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Kelly Will Confer With UNSM Regarding Province's Actions

(Thursday, April 3/2003)-- For the second year in a row, the Government of Nova Scotia has amended the formula for Mandatory Education Funding without prior notice or consultation with municipalities, and has arbitrarily implemented the changes without abiding by its own one-year notification requirement, Mayor Peter Kelly said today.

Mayor Kelly said he will be conferring with members of Halifax Regional Council and the Union of Nova Scotia Municipalities, as well as seeking legal advice, regarding the Province's non-conformance with provisions of its own Municipal Government Act (Section 519).

"I am very disappointed there was no prior notice or consultation. I am hoping that we can establish a higher level of consultation with the new Minister of Municipal Relations in order to avoid these kind of surprises. We want to cooperate and work with the Province, but actions like we learned about today are not helpful," he said.

Mayor Kelly was commenting on the Province's 2003/2004 Budget, which was brought down in the Nova Scotia Legislature today. Under the formula changes, municipalities are now be required to cost-share on the operational portion of the leasing costs for P-3 schools, as well as the cost of amortizing the purchase of school buses.

Over the past two years, Halifax Regional Municipality faced close to a $7 million increase in Mandatory Education Funding, bringing the total to about $67 million. As a result of today's Budget, HRM will have to pay an additional $1 million, bringing the total increase over two years to about $8 million.

The Mayor said "No matter how hard we try to anticipate increases in education costs, which Constitutionally are the responsibility of the Province, the government always waits until the last minute, and always comes in higher than municipalities can anticipate and/or afford. As a result of today's Budget, we now have to provide for an additional $1 million or so, so will have to watch expenditures very, very carefully. We can't go back to the taxpayers and ask them to hand over more money to the Province."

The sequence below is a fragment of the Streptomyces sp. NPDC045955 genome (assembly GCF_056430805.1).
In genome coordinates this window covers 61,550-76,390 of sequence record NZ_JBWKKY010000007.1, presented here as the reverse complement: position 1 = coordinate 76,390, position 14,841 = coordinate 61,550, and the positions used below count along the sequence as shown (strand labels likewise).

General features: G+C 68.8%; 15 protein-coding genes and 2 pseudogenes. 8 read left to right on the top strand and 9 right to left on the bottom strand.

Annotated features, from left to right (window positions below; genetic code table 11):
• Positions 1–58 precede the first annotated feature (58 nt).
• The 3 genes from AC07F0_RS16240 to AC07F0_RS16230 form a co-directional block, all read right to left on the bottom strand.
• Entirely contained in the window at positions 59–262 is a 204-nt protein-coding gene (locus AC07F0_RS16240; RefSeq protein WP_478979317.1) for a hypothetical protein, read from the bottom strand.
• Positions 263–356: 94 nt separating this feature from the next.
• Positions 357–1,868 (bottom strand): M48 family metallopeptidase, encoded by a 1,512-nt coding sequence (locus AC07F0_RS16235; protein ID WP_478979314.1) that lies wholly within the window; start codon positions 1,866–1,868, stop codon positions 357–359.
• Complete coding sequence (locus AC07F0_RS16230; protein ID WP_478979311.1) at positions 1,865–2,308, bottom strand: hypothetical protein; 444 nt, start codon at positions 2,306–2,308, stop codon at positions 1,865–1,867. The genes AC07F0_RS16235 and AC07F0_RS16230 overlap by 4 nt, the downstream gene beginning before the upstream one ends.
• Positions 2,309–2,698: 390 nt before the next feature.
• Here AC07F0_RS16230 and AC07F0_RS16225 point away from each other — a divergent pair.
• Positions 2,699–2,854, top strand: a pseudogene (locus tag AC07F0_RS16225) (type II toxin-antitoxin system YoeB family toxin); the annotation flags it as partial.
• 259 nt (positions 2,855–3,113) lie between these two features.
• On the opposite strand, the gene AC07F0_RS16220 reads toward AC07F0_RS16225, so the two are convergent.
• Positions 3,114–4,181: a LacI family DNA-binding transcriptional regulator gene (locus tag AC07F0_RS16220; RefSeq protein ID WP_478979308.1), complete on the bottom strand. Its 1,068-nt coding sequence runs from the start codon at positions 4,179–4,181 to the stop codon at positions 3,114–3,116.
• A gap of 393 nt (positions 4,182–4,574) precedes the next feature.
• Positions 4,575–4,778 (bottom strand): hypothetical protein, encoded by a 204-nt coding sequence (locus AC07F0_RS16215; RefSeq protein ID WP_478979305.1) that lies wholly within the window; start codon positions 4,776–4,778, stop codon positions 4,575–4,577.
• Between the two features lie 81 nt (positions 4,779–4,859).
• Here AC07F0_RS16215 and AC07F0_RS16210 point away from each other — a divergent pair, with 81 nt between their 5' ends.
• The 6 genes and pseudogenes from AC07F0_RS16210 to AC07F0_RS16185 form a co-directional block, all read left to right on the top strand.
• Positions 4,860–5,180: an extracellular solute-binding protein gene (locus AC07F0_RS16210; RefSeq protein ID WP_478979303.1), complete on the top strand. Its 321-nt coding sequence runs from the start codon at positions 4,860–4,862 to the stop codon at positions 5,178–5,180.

Mayor Kelly also said he was disappointed that the Province continues to collect monies for municipal property taxes from Nova Scotia Power Inc., a private company, and hand them out to various municipalities as it sees fit.

It was announced in today's Budget Speech that payments by Nova Scotia Power to municipalities will increase by $4.6 million this year, bringing the annual total to $31 million. However, only $1.8 million of the increase will be paid to municipalities that are home to major NSP properties, and the remaining $2.8 million will be used by the Province to fund its Municipal Equalization Program.

The Mayor said " HRM is pleased that municipalities, such as Cape Breton Regional Municipality, Queens Regional Municipality, Trenton and Annapolis Royal, among others, will receive a portion of these NSP taxes. Municipalities that host NSP properties should be receiving taxes for the services they are is only right."

However, Mayor Kelly is concerned about the way in which municipalities receive these monies.

"The Province is, in effect, collecting municipal taxes, taking a share for themselves off the top, and then deciding how the remainder will be shared among the municipalities. There is something fundamentally wrong here, " Mayor Kelly said.


Mayor Peter Kelly
(902) 490-4010

Above content last modified Thursday, November 02, 2023 at 11:40am.